The fact that the iPhone is contributing over 90% of the operating profits in mobile phone sales has penetrated even as far as the Wall Street Journal. However, it’s not yet commonly known that the Mac captures a majority of personal computer operating profits, at least when considering the sale of hardware.
My calculations suggest at least 60% of operating margin in personal computing hardware is captured by Apple. This is mainly due to the fact that the average Mac sells for more than $1200 while the average PC sells for less than $450.That is equivalent to $1.5 billion per quarter for Apple vs. $930 million for all the other PC makers combined.
If we are to consider the iPad as a “PC equivalent” computer1 then another $billion/quarter is contributed to the profit pool. It increases Apple’s share of profits to 73%. As a result, Apple absolutely dominates computing profits.
But, as we know, computing, even on handheld devices, is enabled by a multitude of business models. Selling hardware is one thing, but Microsoft showed that one could sweep up profits in the industry by selling enabling software. It’s much harder to assign a share of profits if we try to consider all the business models associated with computing and all the form factors that computing has taken shape in.
The problem can be acutely observed with the iPad alone. It’s sold with a decent margin2, though not one which approaches that of the iPhone3. It also enables an ecosystem with thousands of collaborating firms and users.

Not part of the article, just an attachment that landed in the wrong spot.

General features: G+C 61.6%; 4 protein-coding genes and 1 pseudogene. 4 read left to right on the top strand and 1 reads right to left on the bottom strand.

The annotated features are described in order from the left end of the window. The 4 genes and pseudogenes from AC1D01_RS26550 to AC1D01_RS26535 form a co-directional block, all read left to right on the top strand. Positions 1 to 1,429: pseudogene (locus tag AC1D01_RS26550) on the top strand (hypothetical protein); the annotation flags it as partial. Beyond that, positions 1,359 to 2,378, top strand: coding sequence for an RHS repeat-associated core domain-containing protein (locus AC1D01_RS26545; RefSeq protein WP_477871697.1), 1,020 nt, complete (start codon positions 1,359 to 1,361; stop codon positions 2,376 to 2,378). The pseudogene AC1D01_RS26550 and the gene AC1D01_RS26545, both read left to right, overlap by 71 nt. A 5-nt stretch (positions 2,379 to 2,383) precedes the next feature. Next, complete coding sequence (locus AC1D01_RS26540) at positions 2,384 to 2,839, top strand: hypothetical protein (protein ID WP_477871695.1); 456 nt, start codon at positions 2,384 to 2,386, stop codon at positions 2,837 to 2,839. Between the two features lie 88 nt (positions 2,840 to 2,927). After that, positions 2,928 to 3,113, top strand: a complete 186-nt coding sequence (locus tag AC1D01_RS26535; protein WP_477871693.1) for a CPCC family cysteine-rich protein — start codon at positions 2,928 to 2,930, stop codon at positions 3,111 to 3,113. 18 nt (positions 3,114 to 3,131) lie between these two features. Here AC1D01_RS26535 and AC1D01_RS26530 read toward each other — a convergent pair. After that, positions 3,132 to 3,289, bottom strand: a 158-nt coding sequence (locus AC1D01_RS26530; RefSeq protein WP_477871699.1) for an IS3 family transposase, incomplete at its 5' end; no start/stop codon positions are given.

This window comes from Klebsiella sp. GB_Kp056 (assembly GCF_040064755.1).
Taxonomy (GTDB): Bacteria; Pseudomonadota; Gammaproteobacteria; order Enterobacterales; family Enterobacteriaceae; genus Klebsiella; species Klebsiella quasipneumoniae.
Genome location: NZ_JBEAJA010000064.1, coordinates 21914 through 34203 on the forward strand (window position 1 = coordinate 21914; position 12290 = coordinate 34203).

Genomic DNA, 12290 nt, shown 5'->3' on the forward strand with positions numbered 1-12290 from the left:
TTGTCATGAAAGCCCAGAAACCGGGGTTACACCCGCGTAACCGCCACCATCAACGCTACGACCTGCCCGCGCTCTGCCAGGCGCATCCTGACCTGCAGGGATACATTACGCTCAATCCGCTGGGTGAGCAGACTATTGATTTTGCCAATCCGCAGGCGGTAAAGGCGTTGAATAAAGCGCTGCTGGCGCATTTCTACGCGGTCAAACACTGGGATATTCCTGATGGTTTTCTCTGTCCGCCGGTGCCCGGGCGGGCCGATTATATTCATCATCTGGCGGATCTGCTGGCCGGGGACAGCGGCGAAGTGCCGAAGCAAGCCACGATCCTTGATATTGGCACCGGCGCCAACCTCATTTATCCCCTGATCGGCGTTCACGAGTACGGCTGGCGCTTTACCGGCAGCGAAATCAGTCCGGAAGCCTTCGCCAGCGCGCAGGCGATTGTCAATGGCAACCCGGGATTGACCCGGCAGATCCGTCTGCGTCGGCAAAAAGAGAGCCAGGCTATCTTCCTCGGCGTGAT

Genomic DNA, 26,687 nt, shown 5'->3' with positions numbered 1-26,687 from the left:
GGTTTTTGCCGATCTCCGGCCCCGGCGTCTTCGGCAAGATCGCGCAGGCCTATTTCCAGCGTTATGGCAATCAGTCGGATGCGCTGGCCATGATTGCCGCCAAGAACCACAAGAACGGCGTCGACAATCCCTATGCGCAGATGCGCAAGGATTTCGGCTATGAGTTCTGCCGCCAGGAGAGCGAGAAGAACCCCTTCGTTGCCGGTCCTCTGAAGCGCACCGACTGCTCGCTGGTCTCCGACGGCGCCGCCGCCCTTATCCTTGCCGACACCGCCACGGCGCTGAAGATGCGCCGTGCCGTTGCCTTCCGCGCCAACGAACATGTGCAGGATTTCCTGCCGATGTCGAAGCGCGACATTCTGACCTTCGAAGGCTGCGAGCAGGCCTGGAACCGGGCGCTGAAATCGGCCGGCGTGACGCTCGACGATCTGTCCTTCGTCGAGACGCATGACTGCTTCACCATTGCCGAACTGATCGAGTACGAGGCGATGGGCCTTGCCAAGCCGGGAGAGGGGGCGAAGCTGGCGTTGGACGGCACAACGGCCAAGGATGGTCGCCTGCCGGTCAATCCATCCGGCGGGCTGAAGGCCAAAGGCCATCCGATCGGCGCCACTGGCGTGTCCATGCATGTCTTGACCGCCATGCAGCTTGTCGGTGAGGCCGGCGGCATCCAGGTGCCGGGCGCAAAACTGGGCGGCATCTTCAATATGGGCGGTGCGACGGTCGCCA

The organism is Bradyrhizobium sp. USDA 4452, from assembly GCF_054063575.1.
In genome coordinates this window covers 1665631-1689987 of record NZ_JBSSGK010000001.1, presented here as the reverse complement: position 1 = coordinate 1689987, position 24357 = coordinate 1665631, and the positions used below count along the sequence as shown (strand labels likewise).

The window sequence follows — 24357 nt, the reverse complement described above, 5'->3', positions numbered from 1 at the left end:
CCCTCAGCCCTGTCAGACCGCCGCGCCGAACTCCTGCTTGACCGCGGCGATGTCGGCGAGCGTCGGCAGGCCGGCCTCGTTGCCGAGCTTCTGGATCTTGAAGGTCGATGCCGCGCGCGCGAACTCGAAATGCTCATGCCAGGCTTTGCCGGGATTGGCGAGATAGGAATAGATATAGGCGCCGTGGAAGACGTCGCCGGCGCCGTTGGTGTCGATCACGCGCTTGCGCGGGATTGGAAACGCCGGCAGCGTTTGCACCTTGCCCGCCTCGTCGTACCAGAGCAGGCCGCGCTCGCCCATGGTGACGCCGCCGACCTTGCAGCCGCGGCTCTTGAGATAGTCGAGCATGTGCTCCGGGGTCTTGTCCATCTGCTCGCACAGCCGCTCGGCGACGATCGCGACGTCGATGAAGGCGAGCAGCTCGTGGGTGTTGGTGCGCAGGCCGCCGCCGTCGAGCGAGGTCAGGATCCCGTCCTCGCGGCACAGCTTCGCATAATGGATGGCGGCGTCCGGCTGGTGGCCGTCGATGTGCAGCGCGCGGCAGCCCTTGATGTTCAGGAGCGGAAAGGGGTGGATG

Consider the uses of the iPad in education. 15 million iPads were sold to educational institutions. An unknown number of millions have been hired for education uses by end-users or teachers. The result is over 100,000 education apps are available in the App Store.
The education sector’s “jobs-to-be-done” has led to the product being associated with entire new processes for education. Education is not a product but a process and therefore any technologies must be hired as part of the process. In the App Store you can see the “Apps in the Classroom” guides along with impressively powerful apps being used in education. These are educator-created guides designed for other educators.
There is no way to measure the “profit” in this endeavor.
Nor is there a way to capture the “profit” in people engaging in exercise because they wear an Apple Watch.
Nor is there a way to track the operating profit of HealthKit which has enabled 1000 apps to help people manage their health.
These education and health efforts are not designed to be profitable. And yet Apple is very profitable. That is because creating valuable things generally leads to value being accrued by their creator. How that happens is not very important. Indeed, focusing of the how is actually often self-defeating. What matters is the why and the what is done.
Understanding this leads us to understand the foundation of any great organization, not just Apple.